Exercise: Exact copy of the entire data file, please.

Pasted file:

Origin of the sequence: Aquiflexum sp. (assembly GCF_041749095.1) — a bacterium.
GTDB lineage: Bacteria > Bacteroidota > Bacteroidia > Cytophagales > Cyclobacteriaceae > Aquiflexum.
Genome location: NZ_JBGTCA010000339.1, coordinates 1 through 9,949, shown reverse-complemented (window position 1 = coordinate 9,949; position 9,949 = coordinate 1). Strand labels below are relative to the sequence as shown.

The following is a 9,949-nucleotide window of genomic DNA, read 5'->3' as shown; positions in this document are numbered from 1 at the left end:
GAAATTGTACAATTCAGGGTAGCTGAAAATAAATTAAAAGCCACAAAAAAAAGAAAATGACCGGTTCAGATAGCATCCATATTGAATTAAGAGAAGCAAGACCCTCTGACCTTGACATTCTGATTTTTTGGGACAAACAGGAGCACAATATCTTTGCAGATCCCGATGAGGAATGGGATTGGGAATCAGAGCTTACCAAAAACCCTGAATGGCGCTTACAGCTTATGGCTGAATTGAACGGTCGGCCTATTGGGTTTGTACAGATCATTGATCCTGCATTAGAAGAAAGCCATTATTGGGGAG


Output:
Origin of the sequence: Aquiflexum sp. (assembly GCF_041749095.1) — a bacterium.
GTDB lineage: Bacteria > Bacteroidota > Bacteroidia > Cytophagales > Cyclobacteriaceae > Aquiflexum.
Genome location: NZ_JBGTCA010000339.1, coordinates 1 through 9,949, shown reverse-complemented (window position 1 = coordinate 9,949; position 9,949 = coordinate 1). Strand labels below are relative to the sequence as shown.

The following is a 9,949-nucleotide window of genomic DNA, read 5'->3' as shown; positions in this document are numbered from 1 at the left end:
GAAATTGTACAATTCAGGGTAGCTGAAAATAAATTAAAAGCCACAAAAAAAAGAAAATGACCGGTTCAGATAGCATCCATATTGAATTAAGAGAAGCAAGACCCTCTGACCTTGACATTCTGATTTTTTGGGACAAACAGGAGCACAATATCTTTGCAGATCCCGATGAGGAATGGGATTGGGAATCAGAGCTTACCAAAAACCCTGAATGGCGCTTACAGCTTATGGCTGAATTGAACGGTCGGCCTATTGGGTTTGTACAGATCATTGATCCTGCATTAGAAGAAAGCCATTATTGGGGAG